Don’t feed the frenzied fever of the college admissions process. Families often get caught up in the high stakes of college admissions competition. If you’re willing to look beyond the super-selective top tier of colleges, you’ll find that colleges need you more than you need them.
A survey conducted by Inside Higher Ed found that 79 percent of colleges were either “very or moderately concerned” about not meeting their enrollment goals this year. And that’s up from 76 percent last year. These stats are particularly relevant to private nonprofit colleges.
According to Scott Jaschik, editor of Inside Higher Ed, it’s the “non-famous privates” that are struggling the most. These small to midsize privates don’t have the deep pockets that the famous brand-name schools have. Without the big endowments, they’re forced to rely much more on tuition payments to cover costs.
Many of these colleges are often willing to offer bigger discounts or may match competing schools’ offers of financial aid. Knowing this tidbit ahead of time can dramatically alter a student’s college list. If you know that your stats are in the top 25 percent (above the college’s middle 50 percent), you have: 1) a much greater likelihood of being accepted and 2) a reasonably good chance that you’ll be offered an attractive financial aid package.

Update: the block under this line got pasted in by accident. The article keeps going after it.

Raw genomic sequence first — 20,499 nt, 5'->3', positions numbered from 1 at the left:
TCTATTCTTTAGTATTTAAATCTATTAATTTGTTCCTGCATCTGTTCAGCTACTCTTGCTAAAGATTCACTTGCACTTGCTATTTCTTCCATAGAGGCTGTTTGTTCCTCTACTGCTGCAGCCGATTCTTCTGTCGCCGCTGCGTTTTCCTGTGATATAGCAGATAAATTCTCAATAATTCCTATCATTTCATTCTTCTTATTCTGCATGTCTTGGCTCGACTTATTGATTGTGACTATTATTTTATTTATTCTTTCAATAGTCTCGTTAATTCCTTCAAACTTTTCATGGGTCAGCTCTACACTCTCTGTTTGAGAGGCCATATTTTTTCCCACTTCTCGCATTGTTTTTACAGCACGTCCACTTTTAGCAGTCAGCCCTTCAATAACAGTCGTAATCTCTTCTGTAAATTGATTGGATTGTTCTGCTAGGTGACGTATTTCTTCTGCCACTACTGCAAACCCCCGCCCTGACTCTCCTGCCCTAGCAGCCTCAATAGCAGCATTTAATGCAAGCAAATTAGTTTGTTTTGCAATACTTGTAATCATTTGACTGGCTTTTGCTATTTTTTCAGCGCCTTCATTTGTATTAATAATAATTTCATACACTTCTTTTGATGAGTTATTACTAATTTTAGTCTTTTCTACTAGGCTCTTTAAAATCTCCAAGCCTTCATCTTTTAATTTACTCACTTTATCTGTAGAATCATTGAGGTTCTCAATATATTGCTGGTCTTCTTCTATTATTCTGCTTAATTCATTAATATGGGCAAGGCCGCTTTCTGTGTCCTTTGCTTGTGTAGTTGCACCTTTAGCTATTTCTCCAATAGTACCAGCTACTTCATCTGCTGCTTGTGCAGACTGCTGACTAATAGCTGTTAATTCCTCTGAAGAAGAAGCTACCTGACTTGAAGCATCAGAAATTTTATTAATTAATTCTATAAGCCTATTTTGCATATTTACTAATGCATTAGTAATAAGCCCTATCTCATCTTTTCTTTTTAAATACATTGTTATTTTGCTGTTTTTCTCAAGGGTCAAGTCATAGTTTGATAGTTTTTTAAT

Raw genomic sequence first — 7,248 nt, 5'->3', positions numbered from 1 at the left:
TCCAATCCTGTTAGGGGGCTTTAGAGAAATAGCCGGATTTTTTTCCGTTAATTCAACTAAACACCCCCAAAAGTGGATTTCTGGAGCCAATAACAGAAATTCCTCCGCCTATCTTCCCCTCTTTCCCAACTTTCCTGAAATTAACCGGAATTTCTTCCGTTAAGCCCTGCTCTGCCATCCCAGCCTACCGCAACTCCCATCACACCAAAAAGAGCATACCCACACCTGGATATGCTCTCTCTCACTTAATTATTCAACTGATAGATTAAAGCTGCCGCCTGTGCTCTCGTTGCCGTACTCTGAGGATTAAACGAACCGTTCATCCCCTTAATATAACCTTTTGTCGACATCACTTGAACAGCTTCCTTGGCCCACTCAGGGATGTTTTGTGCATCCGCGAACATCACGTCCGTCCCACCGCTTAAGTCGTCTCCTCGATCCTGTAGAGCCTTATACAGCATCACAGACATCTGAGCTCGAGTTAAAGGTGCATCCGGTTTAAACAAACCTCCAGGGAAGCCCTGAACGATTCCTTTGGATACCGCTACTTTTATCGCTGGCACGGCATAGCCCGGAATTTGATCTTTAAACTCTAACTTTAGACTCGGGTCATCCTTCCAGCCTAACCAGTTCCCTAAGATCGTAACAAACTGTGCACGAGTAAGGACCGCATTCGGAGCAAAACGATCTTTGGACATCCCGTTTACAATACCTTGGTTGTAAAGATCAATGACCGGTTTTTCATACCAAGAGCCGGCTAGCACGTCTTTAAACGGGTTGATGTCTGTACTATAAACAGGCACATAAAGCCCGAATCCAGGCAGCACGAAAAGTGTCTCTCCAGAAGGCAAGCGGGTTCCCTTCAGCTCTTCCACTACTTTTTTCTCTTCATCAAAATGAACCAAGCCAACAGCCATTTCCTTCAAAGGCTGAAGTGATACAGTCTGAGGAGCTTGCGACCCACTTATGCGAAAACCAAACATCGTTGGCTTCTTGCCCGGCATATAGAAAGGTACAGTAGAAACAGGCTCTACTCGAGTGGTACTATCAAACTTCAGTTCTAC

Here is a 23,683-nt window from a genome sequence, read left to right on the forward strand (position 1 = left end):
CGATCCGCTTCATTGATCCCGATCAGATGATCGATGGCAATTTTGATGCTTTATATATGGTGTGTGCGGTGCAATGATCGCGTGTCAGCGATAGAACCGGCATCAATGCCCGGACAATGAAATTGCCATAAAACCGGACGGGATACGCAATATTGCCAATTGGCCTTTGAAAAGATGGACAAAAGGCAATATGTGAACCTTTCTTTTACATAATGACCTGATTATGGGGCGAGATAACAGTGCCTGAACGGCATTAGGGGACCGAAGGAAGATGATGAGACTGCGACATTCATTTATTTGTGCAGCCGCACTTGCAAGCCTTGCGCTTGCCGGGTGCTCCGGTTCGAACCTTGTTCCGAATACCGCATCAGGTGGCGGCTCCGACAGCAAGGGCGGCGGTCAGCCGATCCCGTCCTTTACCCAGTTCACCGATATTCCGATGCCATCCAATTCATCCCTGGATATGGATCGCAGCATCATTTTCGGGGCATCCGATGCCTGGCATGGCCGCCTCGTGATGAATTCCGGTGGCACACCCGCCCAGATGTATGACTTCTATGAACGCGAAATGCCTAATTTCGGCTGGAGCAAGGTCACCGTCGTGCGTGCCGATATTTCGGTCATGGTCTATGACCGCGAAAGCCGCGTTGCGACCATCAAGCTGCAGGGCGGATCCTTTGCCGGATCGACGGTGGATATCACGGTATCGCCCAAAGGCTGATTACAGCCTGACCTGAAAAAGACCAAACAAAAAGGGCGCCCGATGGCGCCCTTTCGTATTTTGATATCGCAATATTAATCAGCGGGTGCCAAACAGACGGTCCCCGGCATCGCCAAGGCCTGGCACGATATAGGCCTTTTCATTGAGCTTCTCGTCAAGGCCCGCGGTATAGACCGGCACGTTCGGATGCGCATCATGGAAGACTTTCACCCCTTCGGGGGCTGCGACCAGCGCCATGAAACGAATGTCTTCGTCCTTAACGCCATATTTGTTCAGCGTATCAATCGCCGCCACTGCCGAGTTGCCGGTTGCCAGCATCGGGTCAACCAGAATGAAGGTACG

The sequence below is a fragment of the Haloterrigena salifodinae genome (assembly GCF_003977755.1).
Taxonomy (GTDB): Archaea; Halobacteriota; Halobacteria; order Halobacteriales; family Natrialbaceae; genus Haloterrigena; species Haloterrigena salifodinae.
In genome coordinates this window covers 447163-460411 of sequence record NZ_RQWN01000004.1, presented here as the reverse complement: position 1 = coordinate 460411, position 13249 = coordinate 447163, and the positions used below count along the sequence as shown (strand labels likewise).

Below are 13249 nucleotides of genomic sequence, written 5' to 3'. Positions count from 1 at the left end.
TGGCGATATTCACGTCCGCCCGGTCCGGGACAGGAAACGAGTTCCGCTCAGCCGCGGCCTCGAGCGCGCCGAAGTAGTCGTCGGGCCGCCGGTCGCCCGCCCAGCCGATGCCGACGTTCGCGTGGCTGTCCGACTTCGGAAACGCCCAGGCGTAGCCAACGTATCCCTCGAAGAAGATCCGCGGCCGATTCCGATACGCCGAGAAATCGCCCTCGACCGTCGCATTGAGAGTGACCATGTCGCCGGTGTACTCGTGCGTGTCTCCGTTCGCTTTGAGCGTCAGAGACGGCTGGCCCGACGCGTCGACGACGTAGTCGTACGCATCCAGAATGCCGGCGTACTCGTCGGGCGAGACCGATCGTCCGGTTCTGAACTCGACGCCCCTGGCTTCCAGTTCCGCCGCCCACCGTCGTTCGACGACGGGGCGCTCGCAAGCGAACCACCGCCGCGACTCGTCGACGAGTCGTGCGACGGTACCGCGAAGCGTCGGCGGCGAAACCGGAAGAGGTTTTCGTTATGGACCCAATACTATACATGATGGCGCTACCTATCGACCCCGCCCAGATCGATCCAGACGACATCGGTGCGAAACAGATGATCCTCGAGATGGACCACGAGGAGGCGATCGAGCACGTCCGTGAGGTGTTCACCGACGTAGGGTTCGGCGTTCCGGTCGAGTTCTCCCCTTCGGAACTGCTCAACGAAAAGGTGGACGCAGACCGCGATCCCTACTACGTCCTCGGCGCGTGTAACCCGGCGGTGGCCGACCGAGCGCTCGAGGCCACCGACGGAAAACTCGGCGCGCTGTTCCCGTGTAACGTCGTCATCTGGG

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The problem is that most families never look beyond the usual suspects in their geographic region or the name schools nationally. Depending on the student’s academic and extracurricular profile, they may be considered a much more desirable applicant somewhere else, and that desirability is often rewarded with money.
Make your list and check it twice. The biggest response to the competitive frenzy has been an alarming increase in the number of applications submitted by students. It’s called “Application Overkill.” Unfortunately it is not that unusual to hear of students applying to 15, 18 or even 23 colleges.
What’s wrong with that? There is no way a student can apply to that many colleges and do a solid job on each one. What frequently happens is that students focus too much of their time in the beginning on their dream school application.
They start the process with lots of energy and labor over each essay. But then they get burned out after that first or second application. When it comes time to complete their applications for their target and safety schools, they don’t do a good job.
The college admissions process doesn’t need to be crazed. If you understand what makes you appealing, as well as your financial limitations, and you are willing to look at colleges with an open mind, the process can be downright rewarding.